FIG. 3 is a cross-sectional view of a semiconductor device which illustrates a relationship between an applied energy and a depth of an ion implanted region. In the example of FIG. 3, only cell array region CN and the peripheral circuit region PN-1 of the same NMOS type are shown, since the ion implantation of the PMOS type region PN-2 is the same as that of the conventional method. Also, an explanation in which the cell array region and one of peripheral circuit regions are both PMOS type regions is omitted below, since the described method applied to the same NMOS type regions can be also applied to the same PMOS type regions.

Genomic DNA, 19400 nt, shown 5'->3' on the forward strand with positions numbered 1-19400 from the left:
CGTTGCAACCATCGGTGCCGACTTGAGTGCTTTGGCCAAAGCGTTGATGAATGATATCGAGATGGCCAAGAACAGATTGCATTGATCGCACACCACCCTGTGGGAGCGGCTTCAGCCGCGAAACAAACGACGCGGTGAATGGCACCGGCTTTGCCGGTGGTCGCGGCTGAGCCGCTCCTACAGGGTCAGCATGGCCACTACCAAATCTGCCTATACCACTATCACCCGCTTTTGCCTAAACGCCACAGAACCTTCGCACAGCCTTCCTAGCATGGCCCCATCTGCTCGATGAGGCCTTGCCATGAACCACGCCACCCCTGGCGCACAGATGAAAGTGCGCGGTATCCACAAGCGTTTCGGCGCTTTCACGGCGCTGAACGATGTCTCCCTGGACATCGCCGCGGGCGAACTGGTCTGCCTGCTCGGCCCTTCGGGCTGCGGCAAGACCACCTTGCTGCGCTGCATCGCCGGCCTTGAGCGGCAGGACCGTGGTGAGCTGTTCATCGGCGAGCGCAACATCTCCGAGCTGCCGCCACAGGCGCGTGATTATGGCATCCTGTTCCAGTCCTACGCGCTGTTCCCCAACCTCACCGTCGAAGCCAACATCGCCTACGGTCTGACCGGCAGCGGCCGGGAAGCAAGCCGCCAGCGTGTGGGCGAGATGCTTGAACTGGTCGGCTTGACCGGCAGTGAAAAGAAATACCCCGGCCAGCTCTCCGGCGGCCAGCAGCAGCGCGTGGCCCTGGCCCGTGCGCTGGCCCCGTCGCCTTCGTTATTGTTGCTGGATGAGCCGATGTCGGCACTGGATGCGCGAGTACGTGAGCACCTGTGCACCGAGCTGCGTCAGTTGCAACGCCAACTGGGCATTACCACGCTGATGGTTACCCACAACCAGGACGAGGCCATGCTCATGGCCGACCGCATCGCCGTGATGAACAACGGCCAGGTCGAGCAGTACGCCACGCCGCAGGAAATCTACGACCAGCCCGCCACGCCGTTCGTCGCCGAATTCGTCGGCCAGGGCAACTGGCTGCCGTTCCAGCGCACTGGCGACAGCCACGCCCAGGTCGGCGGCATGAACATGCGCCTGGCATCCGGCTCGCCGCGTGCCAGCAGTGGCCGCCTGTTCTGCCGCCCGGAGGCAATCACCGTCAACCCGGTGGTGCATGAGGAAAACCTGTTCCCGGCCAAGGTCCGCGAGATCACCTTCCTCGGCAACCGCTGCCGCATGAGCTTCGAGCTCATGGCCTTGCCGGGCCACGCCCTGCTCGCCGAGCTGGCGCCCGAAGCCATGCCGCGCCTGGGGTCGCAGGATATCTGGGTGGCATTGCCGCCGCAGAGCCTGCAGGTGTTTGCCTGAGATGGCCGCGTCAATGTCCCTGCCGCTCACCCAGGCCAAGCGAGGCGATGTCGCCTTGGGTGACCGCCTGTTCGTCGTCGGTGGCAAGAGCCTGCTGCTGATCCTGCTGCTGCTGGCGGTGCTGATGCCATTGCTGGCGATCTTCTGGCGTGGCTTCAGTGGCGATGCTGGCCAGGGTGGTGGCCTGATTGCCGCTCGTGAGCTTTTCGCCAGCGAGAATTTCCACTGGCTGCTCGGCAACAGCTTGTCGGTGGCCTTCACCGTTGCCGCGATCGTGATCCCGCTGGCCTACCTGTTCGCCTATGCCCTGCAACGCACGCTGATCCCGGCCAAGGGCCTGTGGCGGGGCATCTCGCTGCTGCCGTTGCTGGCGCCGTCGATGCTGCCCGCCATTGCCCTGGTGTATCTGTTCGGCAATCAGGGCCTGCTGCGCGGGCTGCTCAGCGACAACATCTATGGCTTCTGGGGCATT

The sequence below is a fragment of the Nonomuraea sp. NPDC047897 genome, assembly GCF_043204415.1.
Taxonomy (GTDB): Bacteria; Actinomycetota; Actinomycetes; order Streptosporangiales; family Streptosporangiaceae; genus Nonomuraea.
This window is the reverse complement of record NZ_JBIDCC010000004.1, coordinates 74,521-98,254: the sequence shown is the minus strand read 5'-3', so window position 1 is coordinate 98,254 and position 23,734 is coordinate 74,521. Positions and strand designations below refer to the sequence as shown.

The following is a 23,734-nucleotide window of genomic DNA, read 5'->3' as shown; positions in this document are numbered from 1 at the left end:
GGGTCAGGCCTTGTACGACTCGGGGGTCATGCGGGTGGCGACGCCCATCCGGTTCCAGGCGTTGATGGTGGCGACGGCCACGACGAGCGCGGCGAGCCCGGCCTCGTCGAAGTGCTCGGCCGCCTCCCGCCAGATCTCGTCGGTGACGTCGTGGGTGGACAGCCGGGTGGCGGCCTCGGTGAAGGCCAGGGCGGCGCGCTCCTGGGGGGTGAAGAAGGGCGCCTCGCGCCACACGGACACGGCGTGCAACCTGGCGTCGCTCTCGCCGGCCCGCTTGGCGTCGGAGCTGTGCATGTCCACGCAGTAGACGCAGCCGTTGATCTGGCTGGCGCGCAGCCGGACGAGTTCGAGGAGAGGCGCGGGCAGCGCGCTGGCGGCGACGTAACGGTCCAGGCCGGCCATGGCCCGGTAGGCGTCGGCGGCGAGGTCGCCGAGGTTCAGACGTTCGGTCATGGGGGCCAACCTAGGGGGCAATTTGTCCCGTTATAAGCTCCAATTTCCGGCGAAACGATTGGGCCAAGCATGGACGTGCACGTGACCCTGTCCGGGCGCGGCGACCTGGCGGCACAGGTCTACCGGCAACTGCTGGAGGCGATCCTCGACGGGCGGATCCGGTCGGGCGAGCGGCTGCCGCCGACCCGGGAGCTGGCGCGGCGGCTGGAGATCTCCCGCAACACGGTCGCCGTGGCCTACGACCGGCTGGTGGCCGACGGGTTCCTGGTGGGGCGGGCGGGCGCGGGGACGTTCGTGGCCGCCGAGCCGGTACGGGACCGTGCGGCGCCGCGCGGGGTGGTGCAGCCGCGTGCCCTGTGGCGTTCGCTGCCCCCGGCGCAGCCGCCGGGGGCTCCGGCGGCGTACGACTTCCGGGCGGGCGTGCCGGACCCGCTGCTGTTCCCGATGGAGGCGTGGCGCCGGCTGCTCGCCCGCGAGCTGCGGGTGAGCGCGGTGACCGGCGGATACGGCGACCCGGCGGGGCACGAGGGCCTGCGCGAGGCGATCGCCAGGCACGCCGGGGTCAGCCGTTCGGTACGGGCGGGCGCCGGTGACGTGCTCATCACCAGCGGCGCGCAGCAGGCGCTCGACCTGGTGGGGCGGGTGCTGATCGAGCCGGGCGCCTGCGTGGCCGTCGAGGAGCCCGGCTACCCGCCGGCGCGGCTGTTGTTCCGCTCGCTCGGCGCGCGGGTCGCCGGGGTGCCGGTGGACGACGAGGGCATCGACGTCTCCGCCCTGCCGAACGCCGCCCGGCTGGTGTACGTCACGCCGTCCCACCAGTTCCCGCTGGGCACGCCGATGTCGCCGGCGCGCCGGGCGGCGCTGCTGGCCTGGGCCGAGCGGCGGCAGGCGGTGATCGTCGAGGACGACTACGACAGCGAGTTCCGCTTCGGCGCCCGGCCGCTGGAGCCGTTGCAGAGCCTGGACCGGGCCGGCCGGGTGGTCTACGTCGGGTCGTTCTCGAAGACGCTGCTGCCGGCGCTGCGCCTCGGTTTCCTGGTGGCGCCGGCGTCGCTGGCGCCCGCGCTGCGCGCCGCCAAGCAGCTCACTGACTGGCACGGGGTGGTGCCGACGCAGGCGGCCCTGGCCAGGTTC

In FIG. 3, a device is separated into an NMOS type peripheral region PN-1 and an NMOS type cell array region CN. Peripheral circuit region PN-1 and cell array region CN respectively include first and second P-wells 31 and 32, and first and second field oxides 51 and 52. The thickness of field oxide 51 formed at peripheral circuit region PN-1 is about 2000 Å and that of field oxide 52 at cell array region CN is about 1500 Å. First and second gate oxides 71 and 72 of about 100 Å, first and second gate electrodes 63 and 64 and first and second impurity doped regions 61 and 62 are formed between each field oxide 51 and 52.